Tags: Schumer | Simpson | Bowles | trap

Schumer: Simpson-Bowles Fiscal Reform Plan Is a ‘Trap’

Wednesday, 10 Oct 2012 08:02 AM

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The deficit-cutting program outlined by a bipartisan commission appointed by President Barack Obama is a “trap” that favors the rich and doesn’t help the middle class, said Sen. Charles Schumer, D-N.Y.

The National Commission on Fiscal Responsibility and Reform, which is co-chaired by former Sen. Alan Simpson, R-Wyo., and Erskine Bowles, former White House Chief of Staff under President Bill Clinton, calls in part for the elimination of lax loopholes in an effort to drum up government revenue and narrow deficits.

Those loopholes should be closed, but savings should go to pay down deficits and should not be accompanied by tax breaks for the wealthy, Schumer said in a speech at the National Press Club.

Editor's Note: Obama Donor Banned This Video But You Can Watch it Here

“It is an alluring prospect to cut taxes on the wealthiest people and somehow still reduce the deficit, but you can’t have your cake and eat it, too,” he said, according to CNNMoney.

Aside from eliminating tax loopholes, the Simpson-Bowles plan would reduce the tax rate for top earners to between 23 percent and 29 percent.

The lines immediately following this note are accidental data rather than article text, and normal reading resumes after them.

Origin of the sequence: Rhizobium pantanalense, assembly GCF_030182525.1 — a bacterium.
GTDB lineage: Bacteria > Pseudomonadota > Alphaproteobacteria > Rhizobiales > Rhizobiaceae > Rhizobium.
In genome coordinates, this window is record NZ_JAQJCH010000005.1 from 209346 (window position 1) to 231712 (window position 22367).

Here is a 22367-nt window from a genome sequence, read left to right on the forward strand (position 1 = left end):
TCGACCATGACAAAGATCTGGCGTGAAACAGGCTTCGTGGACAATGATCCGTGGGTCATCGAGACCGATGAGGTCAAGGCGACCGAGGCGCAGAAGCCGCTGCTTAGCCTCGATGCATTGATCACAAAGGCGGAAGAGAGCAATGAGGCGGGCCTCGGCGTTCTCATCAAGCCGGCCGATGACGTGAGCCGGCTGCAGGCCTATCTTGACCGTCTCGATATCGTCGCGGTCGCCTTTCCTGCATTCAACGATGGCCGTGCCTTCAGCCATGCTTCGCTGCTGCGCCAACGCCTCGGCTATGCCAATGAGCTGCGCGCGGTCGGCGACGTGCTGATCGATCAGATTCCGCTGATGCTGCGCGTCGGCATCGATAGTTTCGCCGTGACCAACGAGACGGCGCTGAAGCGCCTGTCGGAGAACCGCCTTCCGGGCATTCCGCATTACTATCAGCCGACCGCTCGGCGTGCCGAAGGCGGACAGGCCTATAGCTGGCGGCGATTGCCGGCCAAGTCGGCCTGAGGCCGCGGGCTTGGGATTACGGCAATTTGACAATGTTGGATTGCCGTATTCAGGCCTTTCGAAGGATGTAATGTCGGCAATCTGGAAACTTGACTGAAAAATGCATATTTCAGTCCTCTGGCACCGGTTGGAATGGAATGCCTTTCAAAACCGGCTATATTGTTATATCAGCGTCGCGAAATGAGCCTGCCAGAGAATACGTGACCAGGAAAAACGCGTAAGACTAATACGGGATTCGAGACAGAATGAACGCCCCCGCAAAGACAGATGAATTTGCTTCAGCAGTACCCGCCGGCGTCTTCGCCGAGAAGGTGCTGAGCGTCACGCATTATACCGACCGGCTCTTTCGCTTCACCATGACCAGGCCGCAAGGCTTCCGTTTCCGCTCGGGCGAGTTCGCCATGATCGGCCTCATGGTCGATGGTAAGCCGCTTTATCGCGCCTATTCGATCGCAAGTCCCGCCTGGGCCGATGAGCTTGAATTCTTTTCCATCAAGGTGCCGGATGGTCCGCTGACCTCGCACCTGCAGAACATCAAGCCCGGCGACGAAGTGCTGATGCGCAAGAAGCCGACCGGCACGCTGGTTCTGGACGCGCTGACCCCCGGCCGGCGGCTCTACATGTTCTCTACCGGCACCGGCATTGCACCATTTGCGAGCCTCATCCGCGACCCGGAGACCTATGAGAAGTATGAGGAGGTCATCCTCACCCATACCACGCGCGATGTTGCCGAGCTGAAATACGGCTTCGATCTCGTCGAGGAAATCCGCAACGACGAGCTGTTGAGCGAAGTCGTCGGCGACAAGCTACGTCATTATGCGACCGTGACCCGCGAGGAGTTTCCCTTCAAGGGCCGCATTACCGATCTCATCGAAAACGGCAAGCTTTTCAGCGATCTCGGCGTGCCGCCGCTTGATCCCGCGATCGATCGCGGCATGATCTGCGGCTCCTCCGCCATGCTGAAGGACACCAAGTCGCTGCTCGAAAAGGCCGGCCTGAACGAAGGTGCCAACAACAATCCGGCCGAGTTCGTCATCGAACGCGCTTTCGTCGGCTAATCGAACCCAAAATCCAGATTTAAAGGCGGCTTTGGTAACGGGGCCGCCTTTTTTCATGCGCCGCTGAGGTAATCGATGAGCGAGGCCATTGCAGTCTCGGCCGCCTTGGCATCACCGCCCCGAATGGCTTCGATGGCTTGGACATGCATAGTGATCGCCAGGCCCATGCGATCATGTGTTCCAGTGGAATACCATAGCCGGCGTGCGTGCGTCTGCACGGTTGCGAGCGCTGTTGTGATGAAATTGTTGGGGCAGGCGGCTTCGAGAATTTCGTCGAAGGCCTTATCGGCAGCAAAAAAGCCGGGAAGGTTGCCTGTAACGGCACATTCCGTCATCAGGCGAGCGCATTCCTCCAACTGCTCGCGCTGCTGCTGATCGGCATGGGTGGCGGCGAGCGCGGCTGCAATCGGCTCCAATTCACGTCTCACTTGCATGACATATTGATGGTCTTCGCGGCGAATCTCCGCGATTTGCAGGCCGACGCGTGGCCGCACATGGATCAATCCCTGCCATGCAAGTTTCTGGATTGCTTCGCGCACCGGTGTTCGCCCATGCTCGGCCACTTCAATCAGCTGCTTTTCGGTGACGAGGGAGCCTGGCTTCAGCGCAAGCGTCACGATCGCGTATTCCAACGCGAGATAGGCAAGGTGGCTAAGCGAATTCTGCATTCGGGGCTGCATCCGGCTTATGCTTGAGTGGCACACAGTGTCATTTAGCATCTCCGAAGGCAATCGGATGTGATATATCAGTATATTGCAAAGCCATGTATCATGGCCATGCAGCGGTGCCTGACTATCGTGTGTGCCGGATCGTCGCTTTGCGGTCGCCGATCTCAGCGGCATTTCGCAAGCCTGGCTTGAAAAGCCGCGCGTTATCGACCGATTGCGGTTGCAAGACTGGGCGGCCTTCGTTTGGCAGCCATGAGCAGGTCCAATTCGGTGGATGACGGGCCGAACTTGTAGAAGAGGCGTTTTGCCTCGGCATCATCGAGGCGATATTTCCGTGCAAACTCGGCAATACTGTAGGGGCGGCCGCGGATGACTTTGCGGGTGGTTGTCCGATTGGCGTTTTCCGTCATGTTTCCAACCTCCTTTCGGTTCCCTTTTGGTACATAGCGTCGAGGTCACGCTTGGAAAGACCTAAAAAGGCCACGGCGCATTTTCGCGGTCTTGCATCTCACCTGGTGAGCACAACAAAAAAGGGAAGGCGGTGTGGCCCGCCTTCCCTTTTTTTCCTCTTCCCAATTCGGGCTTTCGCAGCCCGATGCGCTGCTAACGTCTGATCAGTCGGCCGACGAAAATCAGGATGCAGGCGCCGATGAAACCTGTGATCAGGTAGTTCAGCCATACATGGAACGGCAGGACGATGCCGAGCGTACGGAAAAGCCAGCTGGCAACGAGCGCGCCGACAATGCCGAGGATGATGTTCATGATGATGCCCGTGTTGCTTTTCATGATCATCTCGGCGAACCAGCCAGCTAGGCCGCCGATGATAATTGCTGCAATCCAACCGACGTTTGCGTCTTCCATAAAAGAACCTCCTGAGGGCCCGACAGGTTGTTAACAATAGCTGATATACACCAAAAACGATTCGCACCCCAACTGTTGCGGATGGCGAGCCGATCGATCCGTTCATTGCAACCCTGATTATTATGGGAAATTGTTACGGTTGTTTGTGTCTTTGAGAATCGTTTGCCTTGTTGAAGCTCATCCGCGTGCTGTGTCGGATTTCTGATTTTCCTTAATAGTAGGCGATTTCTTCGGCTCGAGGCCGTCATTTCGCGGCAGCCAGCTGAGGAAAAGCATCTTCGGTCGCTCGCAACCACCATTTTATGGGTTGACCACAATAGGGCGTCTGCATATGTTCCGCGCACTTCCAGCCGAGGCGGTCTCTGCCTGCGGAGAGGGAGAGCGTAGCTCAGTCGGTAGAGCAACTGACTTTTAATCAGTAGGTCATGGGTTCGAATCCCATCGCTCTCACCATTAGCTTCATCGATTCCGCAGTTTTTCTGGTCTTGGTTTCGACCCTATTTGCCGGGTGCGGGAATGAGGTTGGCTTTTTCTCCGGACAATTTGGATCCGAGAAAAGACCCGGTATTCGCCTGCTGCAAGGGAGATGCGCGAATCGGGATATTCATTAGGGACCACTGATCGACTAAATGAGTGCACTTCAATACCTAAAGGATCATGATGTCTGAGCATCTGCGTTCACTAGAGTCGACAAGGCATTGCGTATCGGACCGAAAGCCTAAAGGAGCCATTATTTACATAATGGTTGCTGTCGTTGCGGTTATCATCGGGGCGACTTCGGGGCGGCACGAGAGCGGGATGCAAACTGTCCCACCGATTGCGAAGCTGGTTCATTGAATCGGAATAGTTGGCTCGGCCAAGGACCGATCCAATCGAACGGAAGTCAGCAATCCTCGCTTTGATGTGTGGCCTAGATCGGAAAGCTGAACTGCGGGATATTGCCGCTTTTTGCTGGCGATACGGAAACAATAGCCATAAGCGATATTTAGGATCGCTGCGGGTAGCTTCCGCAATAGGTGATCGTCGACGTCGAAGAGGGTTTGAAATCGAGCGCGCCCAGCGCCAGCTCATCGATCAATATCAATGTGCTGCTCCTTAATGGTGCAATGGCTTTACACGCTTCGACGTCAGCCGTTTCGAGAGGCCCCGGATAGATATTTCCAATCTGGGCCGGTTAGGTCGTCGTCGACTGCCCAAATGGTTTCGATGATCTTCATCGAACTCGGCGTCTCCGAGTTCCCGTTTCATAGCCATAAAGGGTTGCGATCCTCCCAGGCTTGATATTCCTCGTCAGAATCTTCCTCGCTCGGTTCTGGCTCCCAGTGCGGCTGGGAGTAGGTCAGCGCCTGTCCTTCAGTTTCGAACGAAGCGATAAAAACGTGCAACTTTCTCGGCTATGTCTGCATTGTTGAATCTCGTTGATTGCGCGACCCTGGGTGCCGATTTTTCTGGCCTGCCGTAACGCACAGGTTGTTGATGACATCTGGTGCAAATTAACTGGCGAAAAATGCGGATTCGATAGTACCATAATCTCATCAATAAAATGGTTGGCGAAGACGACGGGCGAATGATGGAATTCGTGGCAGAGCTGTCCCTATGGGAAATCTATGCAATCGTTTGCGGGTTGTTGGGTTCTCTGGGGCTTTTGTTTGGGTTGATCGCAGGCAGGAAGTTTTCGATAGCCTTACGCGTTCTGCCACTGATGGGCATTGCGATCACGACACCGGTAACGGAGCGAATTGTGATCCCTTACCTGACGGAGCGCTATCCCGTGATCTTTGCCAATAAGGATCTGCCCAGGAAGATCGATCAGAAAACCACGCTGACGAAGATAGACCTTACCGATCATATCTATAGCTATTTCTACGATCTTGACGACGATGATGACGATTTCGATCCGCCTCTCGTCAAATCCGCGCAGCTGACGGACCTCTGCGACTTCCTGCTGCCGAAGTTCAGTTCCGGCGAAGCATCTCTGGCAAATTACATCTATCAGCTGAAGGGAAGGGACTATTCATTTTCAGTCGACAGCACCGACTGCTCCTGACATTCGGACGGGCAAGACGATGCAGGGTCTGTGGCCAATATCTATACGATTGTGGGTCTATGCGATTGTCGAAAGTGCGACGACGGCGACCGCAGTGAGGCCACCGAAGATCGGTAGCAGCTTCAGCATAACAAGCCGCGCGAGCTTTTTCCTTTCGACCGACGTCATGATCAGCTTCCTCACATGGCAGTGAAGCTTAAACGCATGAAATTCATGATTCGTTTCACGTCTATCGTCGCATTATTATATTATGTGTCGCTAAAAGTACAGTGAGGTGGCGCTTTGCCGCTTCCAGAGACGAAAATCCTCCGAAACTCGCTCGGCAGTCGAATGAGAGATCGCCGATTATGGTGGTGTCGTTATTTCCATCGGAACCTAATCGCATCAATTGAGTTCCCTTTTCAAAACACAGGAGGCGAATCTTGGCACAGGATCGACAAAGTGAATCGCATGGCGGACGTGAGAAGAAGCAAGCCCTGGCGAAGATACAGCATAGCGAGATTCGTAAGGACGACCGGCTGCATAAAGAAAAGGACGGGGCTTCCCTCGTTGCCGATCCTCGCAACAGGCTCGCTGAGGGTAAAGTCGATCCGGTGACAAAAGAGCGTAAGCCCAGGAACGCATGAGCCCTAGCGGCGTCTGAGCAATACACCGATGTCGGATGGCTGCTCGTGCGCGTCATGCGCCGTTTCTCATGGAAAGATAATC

Today the top rate stands at 35 percent and will climb to 39.6 percent next year.

The plan, Schumer said, is a “trap of tax reform,” especially for the middle class, who would suffer the most from closing loopholes, CNNMoney added.

“To raise enough money to both reduce tax rates and cut the deficit, you would need to slash deductions and credits on a far greater scale than we ever did in 1986 — middle-income earners would not be spared,” Schumer said, referring to reforms made under the Reagan administration.

Obama tabled the Simpson-Bowles plan, though many in Congress call for its revival or plans that resemble it.

Simpson and Bowles said recently that Congress needs to work quickly to steer the country away from a fast-approaching fiscal cliff, an event that will strike at the end of the year when tax cuts expire at the same time automatic spending cuts kick in.

The nonpartisan Congressional Budget Office has warned that failure to deal with the fiscal cliff could send the country into a recession next year.

Lawmakers have refused to deal with sensitive tax and spending issues in an election year, but after November or even in early 2013, they better work quickly to avoid disaster.

“If I had to tell you the probability, I’d say the chances are we are going over the fiscal cliff. I hate to say it, but I think that’s probably right,” Bowles told CNBC recently.

“We worked hard to try to get common sense to overrule politics, and that’s a tough thing in Washington.”

Now is not the time for blame and partisan politics either, said Simpson, as the problem of too much spending is decades old.

“People will often say ‘how did we get here?’ It’s easy how we got here. We were told to bring home the bacon for the last 70 years,” Simpson also told CNBC alongside Bowles recently.

Editor's Note:
Obama Donor Banned This Video But You Can Watch it Here

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